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Review Article

Closed-Loop Turbulence Control: Progress and Challenges

[+] Author and Article Information
Steven L. Brunton

Department of Mechanical Engineering
and eScience Institute,
University of Washington,
Seattle, WA 98195

Bernd R. Noack

Institut PPRIME, CNRS - Université de
Poitiers - ENSMA, UPR 3346,
Département Fluides, Thermique, Combustion,
CEAT,
F-86036 Poitiers Cedex, France
Institut für Strömungsmechanik,
Technische Universität Braunschweig,
D-38108 Braunschweig, Germany

Manuscript received November 12, 2014; final manuscript received July 25, 2015; published online August 26, 2015. Assoc. Editor: Jörg Schumacher.

Appl. Mech. Rev 67(5), 050801 (Aug 26, 2015) (48 pages) Paper No: AMR-14-1091; doi: 10.1115/1.4031175 History: Received November 12, 2014; Revised July 25, 2015

Closed-loop turbulence control is a critical enabler of aerodynamic drag reduction, lift increase, mixing enhancement, and noise reduction. Current and future applications have epic proportion: cars, trucks, trains, airplanes, wind turbines, medical devices, combustion, chemical reactors, just to name a few. Methods to adaptively adjust open-loop parameters are continually improving toward shorter response times. However, control design for in-time response is challenged by strong nonlinearity, high-dimensionality, and time-delays. Recent advances in the field of model identification and system reduction, coupled with advances in control theory (robust, adaptive, and nonlinear) are driving significant progress in adaptive and in-time closed-loop control of fluid turbulence. In this review, we provide an overview of critical theoretical developments, highlighted by compelling experimental success stories. We also point to challenging open problems and propose potentially disruptive technologies of machine learning and compressive sensing.

Copyright © 2015 by ASME
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References

Figures

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Fig. 2

Applications of closed-loop turbulence control: (a) homogeneous grid turbulence (Reproduced with permission from T. Corke and H. Nagib.); (b) turbulent jet from Bradshaw et al. [38]; (c) Karman vortex street behind a mountain, photo by Bob Cahalan, NASA GSFC; (d) coherent structures in a mixing layer from Brown and Roshko [39]; (e) thunderstorm; (f) automobile in a wind tunnel, photo by Robert G. Bulmahn; (g) high-speed train; (h) cargo ship; (i) passenger jet; (j) Blue Angles fighter jets; (k) automobile engine; (l) turbo jet engine; (m) aircraft engines; (n) wind turbines; (o) heat exchanger flow; (p) rotating mixer; (q) air conditioner; (r) chocolate mixing; and (s) total artificial heart. Images (e) and (g)–(n) are from the website.1 Images (c), (f), and (q)–(s) are from the website.2 Images (o) and (p) were made using the COMSOL Multiphysics® software and are provided courtesy of COMSOL.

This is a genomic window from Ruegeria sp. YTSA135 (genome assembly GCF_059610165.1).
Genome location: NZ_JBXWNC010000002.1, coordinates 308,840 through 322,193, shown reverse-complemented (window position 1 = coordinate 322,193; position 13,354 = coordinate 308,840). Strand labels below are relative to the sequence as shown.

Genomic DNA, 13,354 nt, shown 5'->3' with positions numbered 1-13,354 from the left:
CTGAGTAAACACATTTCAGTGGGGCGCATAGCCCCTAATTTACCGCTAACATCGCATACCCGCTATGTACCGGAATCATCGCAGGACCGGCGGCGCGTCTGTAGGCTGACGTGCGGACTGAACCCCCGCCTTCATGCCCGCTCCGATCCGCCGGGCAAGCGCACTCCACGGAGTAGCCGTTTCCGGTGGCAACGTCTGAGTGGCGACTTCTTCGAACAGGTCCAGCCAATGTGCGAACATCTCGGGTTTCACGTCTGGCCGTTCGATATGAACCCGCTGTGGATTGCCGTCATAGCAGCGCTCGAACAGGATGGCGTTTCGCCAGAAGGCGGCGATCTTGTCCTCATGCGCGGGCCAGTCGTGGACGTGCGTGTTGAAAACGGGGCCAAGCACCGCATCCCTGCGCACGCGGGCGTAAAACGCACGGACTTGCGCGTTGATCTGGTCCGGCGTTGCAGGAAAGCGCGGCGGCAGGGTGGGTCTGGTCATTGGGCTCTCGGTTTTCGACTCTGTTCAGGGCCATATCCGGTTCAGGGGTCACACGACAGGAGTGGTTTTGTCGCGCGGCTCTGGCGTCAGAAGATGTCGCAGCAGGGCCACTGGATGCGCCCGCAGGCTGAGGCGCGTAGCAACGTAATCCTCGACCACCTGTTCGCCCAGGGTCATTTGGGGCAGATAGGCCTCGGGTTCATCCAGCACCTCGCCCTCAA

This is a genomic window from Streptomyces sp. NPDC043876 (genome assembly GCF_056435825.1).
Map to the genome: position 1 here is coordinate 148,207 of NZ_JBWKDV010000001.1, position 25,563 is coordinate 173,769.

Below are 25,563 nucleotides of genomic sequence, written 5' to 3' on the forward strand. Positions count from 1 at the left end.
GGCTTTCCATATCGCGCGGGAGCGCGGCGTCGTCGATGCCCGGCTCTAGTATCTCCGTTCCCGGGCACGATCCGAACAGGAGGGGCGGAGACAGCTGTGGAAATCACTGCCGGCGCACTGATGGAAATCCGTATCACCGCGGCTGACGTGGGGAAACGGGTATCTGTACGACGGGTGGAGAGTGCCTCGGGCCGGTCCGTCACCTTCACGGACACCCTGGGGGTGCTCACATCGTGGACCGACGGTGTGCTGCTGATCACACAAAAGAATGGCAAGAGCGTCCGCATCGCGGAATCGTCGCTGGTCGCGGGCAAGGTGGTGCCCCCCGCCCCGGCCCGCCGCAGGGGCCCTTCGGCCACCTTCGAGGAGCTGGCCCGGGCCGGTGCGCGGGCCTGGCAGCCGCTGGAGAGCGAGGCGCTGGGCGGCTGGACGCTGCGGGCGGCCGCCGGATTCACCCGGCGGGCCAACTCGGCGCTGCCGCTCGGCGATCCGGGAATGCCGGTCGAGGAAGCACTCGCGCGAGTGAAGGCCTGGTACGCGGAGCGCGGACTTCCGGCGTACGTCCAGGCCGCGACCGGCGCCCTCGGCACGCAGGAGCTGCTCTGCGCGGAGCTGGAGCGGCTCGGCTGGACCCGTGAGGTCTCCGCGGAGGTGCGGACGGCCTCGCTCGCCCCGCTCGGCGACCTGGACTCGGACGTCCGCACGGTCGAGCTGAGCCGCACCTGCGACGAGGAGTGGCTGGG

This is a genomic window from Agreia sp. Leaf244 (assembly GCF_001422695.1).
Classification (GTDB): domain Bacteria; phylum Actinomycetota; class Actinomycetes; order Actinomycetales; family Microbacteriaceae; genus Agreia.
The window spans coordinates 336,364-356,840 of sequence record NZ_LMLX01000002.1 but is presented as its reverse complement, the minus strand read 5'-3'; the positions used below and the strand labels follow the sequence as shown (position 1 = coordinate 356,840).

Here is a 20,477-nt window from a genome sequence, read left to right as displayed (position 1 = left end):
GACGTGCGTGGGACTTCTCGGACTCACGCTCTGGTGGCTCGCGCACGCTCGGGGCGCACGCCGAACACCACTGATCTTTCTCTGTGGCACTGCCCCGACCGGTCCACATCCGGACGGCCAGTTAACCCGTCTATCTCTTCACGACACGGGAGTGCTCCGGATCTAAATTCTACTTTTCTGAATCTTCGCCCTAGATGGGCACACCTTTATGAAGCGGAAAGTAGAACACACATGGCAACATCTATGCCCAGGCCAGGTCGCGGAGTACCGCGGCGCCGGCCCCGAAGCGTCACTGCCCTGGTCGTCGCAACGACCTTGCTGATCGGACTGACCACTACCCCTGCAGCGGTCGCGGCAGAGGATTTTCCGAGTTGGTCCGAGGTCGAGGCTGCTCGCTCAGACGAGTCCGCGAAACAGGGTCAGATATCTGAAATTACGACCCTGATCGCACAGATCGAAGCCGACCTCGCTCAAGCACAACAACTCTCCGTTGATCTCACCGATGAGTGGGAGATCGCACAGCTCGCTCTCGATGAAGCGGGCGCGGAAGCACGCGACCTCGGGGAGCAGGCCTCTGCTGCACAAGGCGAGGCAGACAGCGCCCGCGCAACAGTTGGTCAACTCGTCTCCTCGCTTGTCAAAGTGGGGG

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Fig. 1

Turbulence control roadmap. For details, see text and the respective sections.

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Fig. 3

Heuristics of turbulence control. Here, s are the sensor signals and b are the actuation signals.

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Fig. 4

Model hierarchy for control design based on Wiener[76].

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Fig. 5

Schematic illustrating popular choices at the various levels of kinematic and dynamic descriptions of the turbulent system P and choices for designing the controller K.

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Fig. 6

Open-loop control topology

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Fig. 7

Closed-loop control topology

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Fig. 8

Linear-quadratic Gaussian controller. The Kalman filter Kf is a dynamical system that takes sensor measurements s and the actuation signal b to estimate the full-state â. The LQR gain Kr is a matrix that multiplies the full-state to produce an actuation signal b=−Krâ that is optimal with respect to the quadratic cost function in Eq. (18).

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Fig. 9

Feedback control with disturbances and noise

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Fig. 10